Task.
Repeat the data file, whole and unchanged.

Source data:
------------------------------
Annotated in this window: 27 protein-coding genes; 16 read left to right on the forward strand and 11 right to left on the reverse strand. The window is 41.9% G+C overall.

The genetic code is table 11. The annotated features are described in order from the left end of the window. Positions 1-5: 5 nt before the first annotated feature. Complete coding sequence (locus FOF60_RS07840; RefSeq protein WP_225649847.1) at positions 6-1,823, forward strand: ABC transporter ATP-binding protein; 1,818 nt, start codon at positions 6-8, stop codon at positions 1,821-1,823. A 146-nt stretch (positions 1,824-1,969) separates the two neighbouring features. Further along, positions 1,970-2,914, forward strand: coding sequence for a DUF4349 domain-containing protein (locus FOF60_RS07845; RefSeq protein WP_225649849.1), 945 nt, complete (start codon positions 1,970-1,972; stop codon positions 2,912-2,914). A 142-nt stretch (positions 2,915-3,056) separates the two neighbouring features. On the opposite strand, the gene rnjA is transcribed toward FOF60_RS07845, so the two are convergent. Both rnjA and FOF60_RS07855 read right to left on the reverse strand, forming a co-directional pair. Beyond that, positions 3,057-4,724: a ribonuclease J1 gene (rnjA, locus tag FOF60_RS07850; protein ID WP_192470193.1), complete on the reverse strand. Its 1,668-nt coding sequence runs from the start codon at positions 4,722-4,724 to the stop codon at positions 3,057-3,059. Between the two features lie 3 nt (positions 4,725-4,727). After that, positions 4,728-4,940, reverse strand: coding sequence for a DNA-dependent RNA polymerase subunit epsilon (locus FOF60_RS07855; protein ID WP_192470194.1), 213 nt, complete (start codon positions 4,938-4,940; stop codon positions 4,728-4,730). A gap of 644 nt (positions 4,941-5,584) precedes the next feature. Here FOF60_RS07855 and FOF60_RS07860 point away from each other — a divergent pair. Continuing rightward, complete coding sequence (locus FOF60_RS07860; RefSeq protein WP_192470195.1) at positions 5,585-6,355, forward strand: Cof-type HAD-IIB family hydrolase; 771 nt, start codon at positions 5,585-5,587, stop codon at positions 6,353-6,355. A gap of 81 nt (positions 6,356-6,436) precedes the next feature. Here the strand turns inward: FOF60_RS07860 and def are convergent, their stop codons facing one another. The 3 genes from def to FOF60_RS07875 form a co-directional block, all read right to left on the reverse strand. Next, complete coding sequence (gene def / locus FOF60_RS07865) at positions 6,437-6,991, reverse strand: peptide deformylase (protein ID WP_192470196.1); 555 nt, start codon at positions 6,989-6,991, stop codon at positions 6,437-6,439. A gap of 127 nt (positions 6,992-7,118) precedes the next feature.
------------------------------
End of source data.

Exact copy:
Annotated in this window: 27 protein-coding genes; 16 read left to right on the forward strand and 11 right to left on the reverse strand. The window is 41.9% G+C overall.

The genetic code is table 11. The annotated features are described in order from the left end of the window. Positions 1-5: 5 nt before the first annotated feature. Complete coding sequence (locus FOF60_RS07840; RefSeq protein WP_225649847.1) at positions 6-1,823, forward strand: ABC transporter ATP-binding protein; 1,818 nt, start codon at positions 6-8, stop codon at positions 1,821-1,823. A 146-nt stretch (positions 1,824-1,969) separates the two neighbouring features. Further along, positions 1,970-2,914, forward strand: coding sequence for a DUF4349 domain-containing protein (locus FOF60_RS07845; RefSeq protein WP_225649849.1), 945 nt, complete (start codon positions 1,970-1,972; stop codon positions 2,912-2,914). A 142-nt stretch (positions 2,915-3,056) separates the two neighbouring features. On the opposite strand, the gene rnjA is transcribed toward FOF60_RS07845, so the two are convergent. Both rnjA and FOF60_RS07855 read right to left on the reverse strand, forming a co-directional pair. Beyond that, positions 3,057-4,724: a ribonuclease J1 gene (rnjA, locus tag FOF60_RS07850; protein ID WP_192470193.1), complete on the reverse strand. Its 1,668-nt coding sequence runs from the start codon at positions 4,722-4,724 to the stop codon at positions 3,057-3,059. Between the two features lie 3 nt (positions 4,725-4,727). After that, positions 4,728-4,940, reverse strand: coding sequence for a DNA-dependent RNA polymerase subunit epsilon (locus FOF60_RS07855; protein ID WP_192470194.1), 213 nt, complete (start codon positions 4,938-4,940; stop codon positions 4,728-4,730). A gap of 644 nt (positions 4,941-5,584) precedes the next feature. Here FOF60_RS07855 and FOF60_RS07860 point away from each other — a divergent pair. Continuing rightward, complete coding sequence (locus FOF60_RS07860; RefSeq protein WP_192470195.1) at positions 5,585-6,355, forward strand: Cof-type HAD-IIB family hydrolase; 771 nt, start codon at positions 5,585-5,587, stop codon at positions 6,353-6,355. A gap of 81 nt (positions 6,356-6,436) precedes the next feature. Here the strand turns inward: FOF60_RS07860 and def are convergent, their stop codons facing one another. The 3 genes from def to FOF60_RS07875 form a co-directional block, all read right to left on the reverse strand. Next, complete coding sequence (gene def / locus FOF60_RS07865) at positions 6,437-6,991, reverse strand: peptide deformylase (protein ID WP_192470196.1); 555 nt, start codon at positions 6,989-6,991, stop codon at positions 6,437-6,439. A gap of 127 nt (positions 6,992-7,118) precedes the next feature.